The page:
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  • Samuel Beckett Meets Buster Keaton:Godeau, Film, and New York
  • Alan W. Friedman

Unlike millions of his compatriots, Samuel Beckett never wanted to come to America—not even New York. According to Alan Schneider, his American director, Beckett assumed that New York "would be too loud and too demanding, too many interviews and cocktail parties. He preferred the quiet of Paris and his country retreat" ("On Directing Film" 66). In the late 1930s Beckett famously said that he preferred France at war to Ireland at peace, and proved that he meant it by serving in the French Resistance during World War II, service that was subsequently acknowledged when Charles de Gaulle awarded him two medals. Yet, like Joyce's Gabriel Conroy, who also looked to the continent for culture, language, and values, Beckett reluctantly determined in 1964 that "The time had come for him to set out on his journey westward"—crossing the Atlantic to spend "one of the hottest and most humid Julys on record" (Bair 574) in the Big Apple. Beckett later wrote that he enjoyed New York ("Letter to Mary Manning") and recalled his weeks there as exciting (letter to Alan Schneider, 12 Feb 1971, in No Author 248)—including the experience of watching the young expansion Mets baseball team win a doubleheader (Knowlson 466). But he never returned to this country, perhaps deciding that his one venture here, or the long journey, was sufficient to last a lifetime.

Beckett and Buster Keaton traveled curiously converging paths that led to their meeting on the occasion of their equally reluctant visits to New York to work on Film, Beckett's only movie script. Beckett had admired Keaton from his adolescence in Dublin, when he had often gone to see his movies as well as those of Charlie Chaplin, Laurel and Hardy, and the Marx Brothers. James Knowlson, Beckett's authorized biographer, cites the influence on Beckett of a number of Keaton films, noting specifically that the "unsmiling protagonist" of Go West1 (1925) "resembles a Beckett hero, lost and alone in the world" (Damned 71).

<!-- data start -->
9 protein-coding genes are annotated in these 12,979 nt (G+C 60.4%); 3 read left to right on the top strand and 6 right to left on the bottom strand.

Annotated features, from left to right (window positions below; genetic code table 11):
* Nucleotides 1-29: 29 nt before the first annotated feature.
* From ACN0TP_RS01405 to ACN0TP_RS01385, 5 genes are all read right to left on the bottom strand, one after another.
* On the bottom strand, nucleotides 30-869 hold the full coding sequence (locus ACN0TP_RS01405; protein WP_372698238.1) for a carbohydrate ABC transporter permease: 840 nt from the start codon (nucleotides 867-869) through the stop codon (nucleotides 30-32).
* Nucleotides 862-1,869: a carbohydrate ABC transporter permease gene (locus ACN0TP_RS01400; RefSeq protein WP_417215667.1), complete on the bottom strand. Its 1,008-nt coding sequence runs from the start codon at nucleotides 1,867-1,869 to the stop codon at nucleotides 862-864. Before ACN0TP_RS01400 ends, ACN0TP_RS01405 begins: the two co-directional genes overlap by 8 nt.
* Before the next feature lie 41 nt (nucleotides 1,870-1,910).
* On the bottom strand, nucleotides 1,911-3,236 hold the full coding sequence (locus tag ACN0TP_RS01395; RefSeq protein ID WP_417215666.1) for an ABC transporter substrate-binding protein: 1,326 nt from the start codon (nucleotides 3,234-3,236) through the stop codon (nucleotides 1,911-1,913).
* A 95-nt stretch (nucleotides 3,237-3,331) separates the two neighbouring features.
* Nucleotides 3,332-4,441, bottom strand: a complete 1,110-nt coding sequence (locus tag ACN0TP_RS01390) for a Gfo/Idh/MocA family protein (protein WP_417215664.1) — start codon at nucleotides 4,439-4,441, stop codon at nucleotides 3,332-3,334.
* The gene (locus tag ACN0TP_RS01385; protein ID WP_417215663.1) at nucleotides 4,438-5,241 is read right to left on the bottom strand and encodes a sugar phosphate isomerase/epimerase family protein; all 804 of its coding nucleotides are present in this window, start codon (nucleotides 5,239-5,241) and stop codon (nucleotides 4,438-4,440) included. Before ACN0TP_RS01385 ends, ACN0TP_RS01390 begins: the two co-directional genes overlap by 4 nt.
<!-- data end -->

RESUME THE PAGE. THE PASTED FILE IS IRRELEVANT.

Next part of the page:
In the mid-1930s Beckett, shaped in part by his movie-going adolescence, determined to become a cinematic photographer; he wrote a long [End Page 41] letter to Sergei Eisenstein, offering to come to Moscow at his own expense and spend a year there as his unpaid apprentice. Wanting "to learn how to edit film and perfect the zoom technique, [he intended] to revive the naturalistic, two-dimensional silent film, which he felt had died unjustly before its time" (Bair 204–05). Eisenstein never answered Beckett's letter—probably because he never received it (Leyda 59); if he had done so, Beckett's career might have taken a very different course.

Some of Beckett's early plays, like his mime Act Without Words I (1956), were influenced by the silent screen comedies of Keaton, among others (Knowlson, Damned 377). A few years earlier, after seeing Keaton perform on stage in Paris (352), Beckett and Roger Blin (who staged the first production of Waiting for Godot, in Paris in 1953), discussed casting Keaton as Gogo and Chaplin as Didi (Croall 19, 55). And for Godot's first American production, Keaton was considered for Didi and Marlon Brando for Gogo. Keaton was, in fact, offered the role of Lucky in that production but rejected it "because he couldn't understand it and considered it a waste of his time" (Bair 571).

Curiously, however, Keaton had already played opposite an absent Godot, or Godeau, in a film called The Lovable Cheat, made in 1949, the same year in which Beckett first showed Godot to Roger Blin. The film was based on Mercadet Le Faiseur (1851), a play by Balzac, whose work Beckett studied both at Trinity College and afterward (Knowlson 70).2 Knowlson suggests that Beckett may have read Balzac only "so that he could reject his entire approach as a novelist" (Damned 70), but Beckett knew Balzac's writings well enough to lecture on them during his brief teaching stint at Trinity.3

Despite their bourgeois settings and circumstances, both Balzac's play and The Lovable Cheat bear a striking resemblance to Waiting for Godot...


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